Wednesday, September 30, 2015

TPP - The Irony Of Atlanta City & Gambling?

Am I the only one who thinks it is totally ironic that the US city of Atlanta is currently the locus of the "endgame" of the Trans Pacific Partnership negotiations? A city of gambling, basically. OK, I get it. They do have a sense of humour.

Trade negotiators, as I have observed them since 1999 or so (in Seattle) are like guys in a poker game: They hold on to their hands and try to bluff the others that they won't lose. In the WTO talks, in Seattle, the entire third world, the so-called developing countries, the currently not-so-fortunate card-holders, suddenly stood up and said, enough is enough, this is a silly game, we are not playing anymore. Thus the World Trade Organization was brought to a halt.

And it is like chess. By the time of the "endgame" (this is the 20th round of the TPP talks) you are left with not much room to maneuver, hardly any pieces left, and an opponent with a plan. You never really know how close you are to "chess mate." Thus, the WTO "Development Round" never really went beyond the opening moves.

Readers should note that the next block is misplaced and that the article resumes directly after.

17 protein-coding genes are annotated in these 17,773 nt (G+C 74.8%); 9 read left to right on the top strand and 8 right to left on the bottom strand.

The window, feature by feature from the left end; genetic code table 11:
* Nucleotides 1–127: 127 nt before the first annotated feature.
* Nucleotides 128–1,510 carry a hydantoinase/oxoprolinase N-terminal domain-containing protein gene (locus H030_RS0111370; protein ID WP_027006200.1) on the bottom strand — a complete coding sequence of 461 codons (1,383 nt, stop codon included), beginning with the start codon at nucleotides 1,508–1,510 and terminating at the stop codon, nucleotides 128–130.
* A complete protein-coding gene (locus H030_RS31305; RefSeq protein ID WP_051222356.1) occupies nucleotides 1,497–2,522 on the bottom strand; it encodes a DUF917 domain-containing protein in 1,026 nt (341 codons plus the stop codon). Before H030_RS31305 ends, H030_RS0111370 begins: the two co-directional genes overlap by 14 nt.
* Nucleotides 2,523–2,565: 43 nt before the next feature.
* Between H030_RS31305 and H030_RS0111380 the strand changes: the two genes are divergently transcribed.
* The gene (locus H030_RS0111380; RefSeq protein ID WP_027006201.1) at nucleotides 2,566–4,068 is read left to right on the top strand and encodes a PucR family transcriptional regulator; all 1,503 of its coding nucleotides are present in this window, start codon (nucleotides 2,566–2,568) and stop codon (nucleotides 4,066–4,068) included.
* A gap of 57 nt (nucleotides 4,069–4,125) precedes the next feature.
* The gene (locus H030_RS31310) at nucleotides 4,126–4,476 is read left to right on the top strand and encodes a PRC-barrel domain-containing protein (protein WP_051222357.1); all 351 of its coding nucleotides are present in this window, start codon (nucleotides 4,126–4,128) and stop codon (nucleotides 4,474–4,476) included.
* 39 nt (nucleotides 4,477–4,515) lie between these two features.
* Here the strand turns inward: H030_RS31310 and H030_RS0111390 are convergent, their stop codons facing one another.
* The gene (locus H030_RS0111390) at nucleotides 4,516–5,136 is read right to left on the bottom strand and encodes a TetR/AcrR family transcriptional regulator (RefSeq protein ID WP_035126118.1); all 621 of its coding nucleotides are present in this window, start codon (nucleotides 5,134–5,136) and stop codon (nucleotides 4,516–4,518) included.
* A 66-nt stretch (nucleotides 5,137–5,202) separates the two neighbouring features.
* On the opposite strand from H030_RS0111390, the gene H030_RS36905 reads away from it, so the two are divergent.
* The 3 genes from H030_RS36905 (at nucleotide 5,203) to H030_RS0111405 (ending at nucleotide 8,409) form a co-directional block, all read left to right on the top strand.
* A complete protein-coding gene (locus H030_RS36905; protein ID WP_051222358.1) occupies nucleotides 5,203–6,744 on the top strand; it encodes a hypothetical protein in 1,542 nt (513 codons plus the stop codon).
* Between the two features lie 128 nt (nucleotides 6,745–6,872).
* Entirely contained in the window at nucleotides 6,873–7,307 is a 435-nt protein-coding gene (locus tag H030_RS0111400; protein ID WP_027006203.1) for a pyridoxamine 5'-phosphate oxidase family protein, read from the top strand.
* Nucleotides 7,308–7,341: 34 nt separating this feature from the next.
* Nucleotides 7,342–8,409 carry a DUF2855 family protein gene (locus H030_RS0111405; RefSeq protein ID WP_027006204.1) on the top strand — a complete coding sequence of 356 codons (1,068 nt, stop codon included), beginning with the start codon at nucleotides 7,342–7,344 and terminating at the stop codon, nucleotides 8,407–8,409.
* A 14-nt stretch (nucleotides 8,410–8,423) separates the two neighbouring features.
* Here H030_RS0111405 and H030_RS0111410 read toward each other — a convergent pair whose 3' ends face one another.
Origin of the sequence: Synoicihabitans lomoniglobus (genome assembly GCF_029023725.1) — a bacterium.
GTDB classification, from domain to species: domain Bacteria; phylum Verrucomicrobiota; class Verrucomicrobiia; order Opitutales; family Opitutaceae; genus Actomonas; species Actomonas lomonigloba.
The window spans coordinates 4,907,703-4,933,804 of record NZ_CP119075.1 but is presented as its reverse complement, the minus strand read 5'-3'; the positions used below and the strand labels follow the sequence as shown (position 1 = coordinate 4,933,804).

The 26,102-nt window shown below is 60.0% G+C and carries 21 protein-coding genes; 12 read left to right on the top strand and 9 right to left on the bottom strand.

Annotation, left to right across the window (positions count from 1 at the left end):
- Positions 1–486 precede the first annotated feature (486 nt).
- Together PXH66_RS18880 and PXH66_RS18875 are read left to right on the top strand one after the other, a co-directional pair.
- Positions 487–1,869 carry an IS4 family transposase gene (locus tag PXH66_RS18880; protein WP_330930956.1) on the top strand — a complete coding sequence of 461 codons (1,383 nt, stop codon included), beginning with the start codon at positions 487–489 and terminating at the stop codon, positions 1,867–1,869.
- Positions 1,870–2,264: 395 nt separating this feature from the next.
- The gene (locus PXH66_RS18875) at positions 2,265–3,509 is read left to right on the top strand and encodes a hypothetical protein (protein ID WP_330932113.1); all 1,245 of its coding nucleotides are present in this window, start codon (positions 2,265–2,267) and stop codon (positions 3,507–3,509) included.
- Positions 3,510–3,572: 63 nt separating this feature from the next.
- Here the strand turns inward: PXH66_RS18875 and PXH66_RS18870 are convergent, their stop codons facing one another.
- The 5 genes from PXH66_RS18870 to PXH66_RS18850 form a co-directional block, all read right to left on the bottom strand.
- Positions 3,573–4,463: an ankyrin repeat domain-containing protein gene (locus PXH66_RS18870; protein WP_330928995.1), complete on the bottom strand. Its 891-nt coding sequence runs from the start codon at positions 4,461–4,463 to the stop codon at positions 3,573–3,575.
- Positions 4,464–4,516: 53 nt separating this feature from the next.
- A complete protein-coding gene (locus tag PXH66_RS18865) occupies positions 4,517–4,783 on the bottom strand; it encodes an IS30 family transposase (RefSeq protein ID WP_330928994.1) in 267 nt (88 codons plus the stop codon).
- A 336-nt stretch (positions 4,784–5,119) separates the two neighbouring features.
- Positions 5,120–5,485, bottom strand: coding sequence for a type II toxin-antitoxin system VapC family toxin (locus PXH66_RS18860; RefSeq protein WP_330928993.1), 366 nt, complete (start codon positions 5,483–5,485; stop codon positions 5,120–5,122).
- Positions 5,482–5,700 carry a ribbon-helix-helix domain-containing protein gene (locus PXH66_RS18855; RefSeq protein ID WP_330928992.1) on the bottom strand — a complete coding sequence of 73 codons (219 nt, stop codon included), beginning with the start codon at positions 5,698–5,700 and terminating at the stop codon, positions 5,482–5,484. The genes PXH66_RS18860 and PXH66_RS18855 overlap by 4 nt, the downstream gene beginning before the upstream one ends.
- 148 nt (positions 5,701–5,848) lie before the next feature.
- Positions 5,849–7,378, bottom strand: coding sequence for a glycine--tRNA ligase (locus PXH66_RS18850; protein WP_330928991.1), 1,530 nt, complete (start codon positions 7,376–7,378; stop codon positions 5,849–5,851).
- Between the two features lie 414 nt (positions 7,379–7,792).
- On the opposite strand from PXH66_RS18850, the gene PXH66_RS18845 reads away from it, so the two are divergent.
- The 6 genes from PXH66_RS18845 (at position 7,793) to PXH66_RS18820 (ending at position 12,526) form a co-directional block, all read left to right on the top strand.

But - it is also like a casino. You lose a lot, knowing you could win big. Cut your losses, you drink some expensive champagne and pretend you are a big shot. Security cameras all over the place. You also ignore the rest of the population, like farmers and ordinary workers and working families, as you walk around the place in your tuxedo and flash your big grin, thinking only about your own great profits...

Atlanta City, indeed. How the very rich truly know how to flaunt it, and they know they can get away with it. Rarely does the media pick up on the tricks of the trade, and call a spade a spade...

Follow #TPP (E) and Shoko Uchida (J) - do suggest other tags or blog posts.

Top image from U.S. Teamsters

Thursday, September 24, 2015

"Clean Diesel" Scandal Hits Japan?

If you follow car news, or wonder about the future of mobility - and/or care about the air we breathe, well, then you must have noticed that Volkswagen was caught on September 3 by the biggest story ever. Diesel cars use engines that are pretty powerful on less fuel compared to gasoline, but they also have more emissions of CO2 and worse, the Nitrogen compounds known as NOx. These combine on hot summer days to form smog and ozone and really bad stuff that will actually kill people.